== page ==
Potentially dozens of Tauregs captured by the Mali Army, which has recently been joined by intervening French military forces in the west African nation, were 'summarily executed' and disposed of by soldiers because they were suspected of being members or supporters of the opposition groups fighting in the north of the country.
These reports come from human rights organizations with researchers on the ground in Mali and based on eyewitness accounts.
As Al-Jazeera reports:
Mali's army has sealed off a central town, and joined by other soldiers from the West African bloc, amid allegations that some of its soldiers had summarily executed dozens of people allegedly connected to rebel fighters.
The International Federation of Human Rights Leagues said on Thursday that in the central town of Sevare at least 11 people were executed in a military camp near a bus station and the town's hospital, citing evidence gathered by local researchers.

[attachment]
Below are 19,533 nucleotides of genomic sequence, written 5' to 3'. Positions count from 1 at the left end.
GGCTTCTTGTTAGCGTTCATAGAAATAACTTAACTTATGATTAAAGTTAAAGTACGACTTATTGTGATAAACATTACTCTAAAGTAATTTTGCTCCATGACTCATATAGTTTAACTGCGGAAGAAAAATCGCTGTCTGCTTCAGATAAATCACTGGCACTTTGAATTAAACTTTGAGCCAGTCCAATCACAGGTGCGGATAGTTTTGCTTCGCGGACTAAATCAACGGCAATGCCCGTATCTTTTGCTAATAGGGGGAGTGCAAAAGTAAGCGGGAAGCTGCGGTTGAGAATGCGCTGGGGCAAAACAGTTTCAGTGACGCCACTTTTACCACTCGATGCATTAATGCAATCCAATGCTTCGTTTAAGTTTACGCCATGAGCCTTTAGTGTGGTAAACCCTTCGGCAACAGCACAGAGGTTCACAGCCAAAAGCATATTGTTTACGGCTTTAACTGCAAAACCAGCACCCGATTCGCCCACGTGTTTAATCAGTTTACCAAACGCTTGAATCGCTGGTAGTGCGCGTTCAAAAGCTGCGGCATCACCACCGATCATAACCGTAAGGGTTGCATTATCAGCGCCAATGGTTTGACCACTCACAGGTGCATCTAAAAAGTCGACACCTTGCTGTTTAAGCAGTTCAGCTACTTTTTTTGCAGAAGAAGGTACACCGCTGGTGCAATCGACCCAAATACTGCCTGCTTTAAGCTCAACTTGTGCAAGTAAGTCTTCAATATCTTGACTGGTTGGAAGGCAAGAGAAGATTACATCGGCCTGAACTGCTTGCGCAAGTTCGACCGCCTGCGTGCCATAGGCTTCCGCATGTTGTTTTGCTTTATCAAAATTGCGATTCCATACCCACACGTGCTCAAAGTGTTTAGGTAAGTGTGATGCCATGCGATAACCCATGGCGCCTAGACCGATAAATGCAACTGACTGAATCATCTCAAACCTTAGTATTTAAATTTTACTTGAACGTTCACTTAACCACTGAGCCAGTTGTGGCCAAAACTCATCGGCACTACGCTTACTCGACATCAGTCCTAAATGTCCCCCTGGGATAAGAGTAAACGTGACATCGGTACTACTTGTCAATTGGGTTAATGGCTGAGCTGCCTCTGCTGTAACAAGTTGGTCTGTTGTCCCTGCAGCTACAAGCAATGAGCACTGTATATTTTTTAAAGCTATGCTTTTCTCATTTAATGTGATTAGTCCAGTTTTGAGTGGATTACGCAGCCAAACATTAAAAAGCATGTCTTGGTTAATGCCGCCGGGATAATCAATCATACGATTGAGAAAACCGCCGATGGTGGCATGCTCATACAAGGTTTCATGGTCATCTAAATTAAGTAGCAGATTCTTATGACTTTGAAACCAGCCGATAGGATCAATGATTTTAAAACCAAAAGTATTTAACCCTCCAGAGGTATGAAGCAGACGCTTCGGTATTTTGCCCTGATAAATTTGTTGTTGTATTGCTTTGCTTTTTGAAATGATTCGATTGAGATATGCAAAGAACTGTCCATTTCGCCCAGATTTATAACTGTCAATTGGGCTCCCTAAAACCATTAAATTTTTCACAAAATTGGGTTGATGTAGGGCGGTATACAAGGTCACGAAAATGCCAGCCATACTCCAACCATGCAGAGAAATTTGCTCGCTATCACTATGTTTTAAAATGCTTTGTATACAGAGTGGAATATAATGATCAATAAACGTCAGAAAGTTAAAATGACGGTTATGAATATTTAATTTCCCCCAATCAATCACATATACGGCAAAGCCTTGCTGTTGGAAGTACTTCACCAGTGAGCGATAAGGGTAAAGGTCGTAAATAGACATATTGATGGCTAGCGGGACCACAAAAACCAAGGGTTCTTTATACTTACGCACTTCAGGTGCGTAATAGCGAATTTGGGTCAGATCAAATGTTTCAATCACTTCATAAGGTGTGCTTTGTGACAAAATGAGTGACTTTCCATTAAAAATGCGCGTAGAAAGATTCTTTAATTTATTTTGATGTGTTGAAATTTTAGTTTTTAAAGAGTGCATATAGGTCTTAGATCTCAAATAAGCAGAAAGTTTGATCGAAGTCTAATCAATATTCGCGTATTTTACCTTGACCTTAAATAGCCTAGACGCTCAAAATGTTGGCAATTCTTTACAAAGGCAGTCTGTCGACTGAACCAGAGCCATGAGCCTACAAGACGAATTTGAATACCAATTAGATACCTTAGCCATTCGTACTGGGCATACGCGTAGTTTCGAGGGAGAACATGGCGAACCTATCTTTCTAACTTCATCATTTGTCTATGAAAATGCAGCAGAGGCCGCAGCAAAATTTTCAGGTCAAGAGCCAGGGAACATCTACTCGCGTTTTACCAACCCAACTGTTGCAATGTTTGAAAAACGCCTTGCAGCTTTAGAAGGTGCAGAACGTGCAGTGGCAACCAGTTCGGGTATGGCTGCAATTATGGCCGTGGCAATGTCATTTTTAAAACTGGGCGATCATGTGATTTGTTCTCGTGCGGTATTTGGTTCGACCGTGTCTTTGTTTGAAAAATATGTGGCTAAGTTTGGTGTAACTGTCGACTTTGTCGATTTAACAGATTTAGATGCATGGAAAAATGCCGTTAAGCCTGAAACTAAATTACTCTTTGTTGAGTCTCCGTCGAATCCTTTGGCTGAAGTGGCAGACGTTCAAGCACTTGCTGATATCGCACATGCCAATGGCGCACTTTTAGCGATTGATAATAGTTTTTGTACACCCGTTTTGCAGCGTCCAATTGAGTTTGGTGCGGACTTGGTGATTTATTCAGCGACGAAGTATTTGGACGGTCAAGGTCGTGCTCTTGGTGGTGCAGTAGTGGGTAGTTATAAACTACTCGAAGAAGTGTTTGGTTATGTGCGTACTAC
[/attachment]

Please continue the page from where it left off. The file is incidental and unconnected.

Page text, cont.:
Credible reports also pointed to around 20 other people having been executed in the same area and the bodies having been dumped in wells or otherwise disposed of, the organisation said.
At Niono, also in the centre of the country, two Malian Tuaregs were executed by Malian soldiers, according to the FIDH.
The rights group, Human Rights Watch, said its investigators had spoken to witnesses who saw the executions of two Tuareg men in the village of Siribala, near Niono.
The group also said witnesses had reported "credible information" of soldiers sexually abusing women in a village near Sevare, and called on the government to urgently investigate these incidents, AFP news agency reported.